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The City of Santa Monica's Urban Runoff Management Plan (URMP) promotes the use of low impact design in construction projects for the specific purpose of harvesting most stormwater urban runoff for reuse, infiltration or treatment (and release), reducing the amount of runoff flow and pollution that leaves the City and enters the Santa Monica Bay. This watershed approach to managing urban runoff is in accordance with the Sustainable City Plan of Santa Monica, which states in part that natural resources, including any local resources such as runoff, are used wisely and that the environment is protected from pollution. The URMP incorporates this principle during the design of construction projects, private and public, and requires post-construction Best Management Practices (BMPs) to harvest runoff. Moreover, the URMP shifts from a paradigm of runoff being viewed as a waste product to be discarded to a new paradigm of viewing runoff as a local natural resource for reuse. For dry weather urban runoff, the City also promotes the treatment and reuse of this resource. The Santa Monica Urban Runoff Recycling Facility is the first-of-its-kind treatment facility that does just this—harvests, treats and reuses local dry weather runoff.

The City has an urban runoff mitigation ordinance, requiring that runoff from newly constructed buildings be reduced through the installation of post-construction BMPs. This strategy accomplishes two goals: harvests a local water supply for future extraction and prevents a water pollution problem from entering the Bay, the single largest source of water pollution in the country. During the plan check process for new projects, developers must show how urban runoff will be harvested and/or treated and released. The URMP focuses City resources on efforts to incorporate retrofit BMPs within private and public properties, and the public storm drain system, for the purpose of treating or reducing runoff before it leaves City boundaries and enters another jurisdiction.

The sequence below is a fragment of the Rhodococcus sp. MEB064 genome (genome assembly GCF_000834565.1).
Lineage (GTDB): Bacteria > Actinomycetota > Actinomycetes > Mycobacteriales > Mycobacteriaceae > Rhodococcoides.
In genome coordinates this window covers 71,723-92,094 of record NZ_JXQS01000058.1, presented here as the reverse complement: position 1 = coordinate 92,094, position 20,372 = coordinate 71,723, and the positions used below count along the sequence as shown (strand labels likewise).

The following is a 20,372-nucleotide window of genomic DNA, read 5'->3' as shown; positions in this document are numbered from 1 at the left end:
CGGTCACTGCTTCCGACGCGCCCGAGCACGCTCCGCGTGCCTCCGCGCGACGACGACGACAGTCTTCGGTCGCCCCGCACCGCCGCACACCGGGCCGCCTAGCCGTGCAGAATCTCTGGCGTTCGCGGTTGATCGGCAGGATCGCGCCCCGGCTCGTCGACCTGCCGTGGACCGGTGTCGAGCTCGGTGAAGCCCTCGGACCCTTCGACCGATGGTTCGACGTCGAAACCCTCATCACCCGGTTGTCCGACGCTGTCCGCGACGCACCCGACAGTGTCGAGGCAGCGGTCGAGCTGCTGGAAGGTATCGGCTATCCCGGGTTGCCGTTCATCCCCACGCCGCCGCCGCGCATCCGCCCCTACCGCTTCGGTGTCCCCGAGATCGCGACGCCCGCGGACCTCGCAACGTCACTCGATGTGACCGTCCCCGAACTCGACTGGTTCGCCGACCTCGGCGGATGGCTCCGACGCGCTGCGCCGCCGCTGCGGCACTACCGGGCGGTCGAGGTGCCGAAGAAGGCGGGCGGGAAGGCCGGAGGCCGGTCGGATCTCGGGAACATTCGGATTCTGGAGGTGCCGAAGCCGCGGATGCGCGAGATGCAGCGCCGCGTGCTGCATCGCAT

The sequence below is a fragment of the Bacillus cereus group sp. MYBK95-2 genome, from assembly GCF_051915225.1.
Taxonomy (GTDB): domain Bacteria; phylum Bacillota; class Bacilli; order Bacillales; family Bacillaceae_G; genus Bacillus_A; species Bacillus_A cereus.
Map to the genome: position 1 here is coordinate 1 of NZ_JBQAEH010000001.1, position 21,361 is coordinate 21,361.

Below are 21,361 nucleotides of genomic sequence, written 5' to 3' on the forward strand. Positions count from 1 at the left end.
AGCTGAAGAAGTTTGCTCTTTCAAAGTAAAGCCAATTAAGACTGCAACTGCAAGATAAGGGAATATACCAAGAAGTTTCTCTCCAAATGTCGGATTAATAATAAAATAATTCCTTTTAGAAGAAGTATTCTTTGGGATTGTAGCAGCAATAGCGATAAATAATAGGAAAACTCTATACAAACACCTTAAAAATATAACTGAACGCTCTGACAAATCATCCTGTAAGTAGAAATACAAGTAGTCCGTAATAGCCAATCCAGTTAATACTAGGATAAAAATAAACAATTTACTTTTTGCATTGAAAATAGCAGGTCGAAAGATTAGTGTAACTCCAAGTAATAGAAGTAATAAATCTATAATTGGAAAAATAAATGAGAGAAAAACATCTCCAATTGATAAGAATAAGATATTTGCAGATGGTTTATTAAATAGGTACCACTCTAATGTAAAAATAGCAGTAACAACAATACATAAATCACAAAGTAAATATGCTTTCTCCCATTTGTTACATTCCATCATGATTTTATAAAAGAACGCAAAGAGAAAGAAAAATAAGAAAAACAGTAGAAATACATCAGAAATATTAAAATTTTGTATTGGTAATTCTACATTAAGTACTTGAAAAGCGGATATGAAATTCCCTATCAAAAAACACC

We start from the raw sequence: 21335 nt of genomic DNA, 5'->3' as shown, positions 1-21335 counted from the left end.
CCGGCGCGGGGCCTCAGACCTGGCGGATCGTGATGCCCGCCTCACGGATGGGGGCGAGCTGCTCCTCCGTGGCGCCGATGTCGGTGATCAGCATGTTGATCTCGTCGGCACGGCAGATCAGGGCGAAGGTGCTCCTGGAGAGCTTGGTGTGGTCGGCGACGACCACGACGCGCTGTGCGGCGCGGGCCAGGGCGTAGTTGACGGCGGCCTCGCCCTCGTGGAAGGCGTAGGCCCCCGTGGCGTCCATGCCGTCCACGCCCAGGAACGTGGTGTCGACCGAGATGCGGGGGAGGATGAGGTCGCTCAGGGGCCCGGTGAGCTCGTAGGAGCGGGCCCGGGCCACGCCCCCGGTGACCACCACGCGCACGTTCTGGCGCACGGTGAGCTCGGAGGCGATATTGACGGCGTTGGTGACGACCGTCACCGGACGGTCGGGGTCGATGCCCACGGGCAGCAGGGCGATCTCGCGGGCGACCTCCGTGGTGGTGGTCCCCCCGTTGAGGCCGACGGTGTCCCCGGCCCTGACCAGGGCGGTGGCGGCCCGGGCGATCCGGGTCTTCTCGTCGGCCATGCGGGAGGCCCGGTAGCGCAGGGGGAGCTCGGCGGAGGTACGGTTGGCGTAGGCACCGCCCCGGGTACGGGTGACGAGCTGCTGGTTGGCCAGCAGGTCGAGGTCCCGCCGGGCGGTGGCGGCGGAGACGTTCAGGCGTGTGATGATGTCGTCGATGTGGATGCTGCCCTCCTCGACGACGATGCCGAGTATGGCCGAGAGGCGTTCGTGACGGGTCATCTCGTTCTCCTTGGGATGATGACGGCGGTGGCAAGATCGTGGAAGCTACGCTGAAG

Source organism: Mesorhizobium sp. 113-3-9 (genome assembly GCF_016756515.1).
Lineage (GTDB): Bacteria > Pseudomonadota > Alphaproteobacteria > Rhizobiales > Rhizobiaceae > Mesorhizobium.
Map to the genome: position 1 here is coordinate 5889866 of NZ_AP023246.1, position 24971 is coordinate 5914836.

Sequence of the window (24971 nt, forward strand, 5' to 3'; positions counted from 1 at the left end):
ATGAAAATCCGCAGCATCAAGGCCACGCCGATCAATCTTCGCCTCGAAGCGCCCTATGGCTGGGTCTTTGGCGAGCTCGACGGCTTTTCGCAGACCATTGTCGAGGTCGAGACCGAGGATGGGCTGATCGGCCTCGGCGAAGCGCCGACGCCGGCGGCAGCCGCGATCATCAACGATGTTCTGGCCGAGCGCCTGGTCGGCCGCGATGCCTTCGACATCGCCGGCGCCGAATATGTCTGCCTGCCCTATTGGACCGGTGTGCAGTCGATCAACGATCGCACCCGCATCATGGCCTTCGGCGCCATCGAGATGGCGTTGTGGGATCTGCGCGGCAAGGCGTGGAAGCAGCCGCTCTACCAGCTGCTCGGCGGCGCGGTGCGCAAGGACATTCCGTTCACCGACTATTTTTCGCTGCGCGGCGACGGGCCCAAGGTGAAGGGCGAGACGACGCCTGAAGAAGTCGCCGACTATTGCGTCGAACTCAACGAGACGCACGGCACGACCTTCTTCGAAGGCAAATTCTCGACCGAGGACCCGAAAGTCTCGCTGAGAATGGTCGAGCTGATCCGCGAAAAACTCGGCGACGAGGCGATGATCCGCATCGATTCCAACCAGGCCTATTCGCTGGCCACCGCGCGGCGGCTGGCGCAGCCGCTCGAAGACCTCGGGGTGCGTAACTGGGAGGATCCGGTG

This presentation will describe the different types of BMPs that the City has used, which demonstrate the City's commitment to LID principles to reduce runoff pollution and improve environmental health. These systems, such as infiltration chambers, porous paving, and cisterns are designed to act with nature to harvest runoff for infiltration and improve water quality of local water bodies. Moreover, the City hopes that other municipalities will learn from the City's experiences and follow in this sustainable path.

Document Type: Research Article


Publication date: January 1, 2008

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  • Proceedings of the Water Environment Federation is an archive of papers published in the proceedings of the annual Water Environment Federation® Technical Exhibition and Conference (WEFTEC® ) and specialty conferences held since the year 2000. These proceedings are not peer reviewed.

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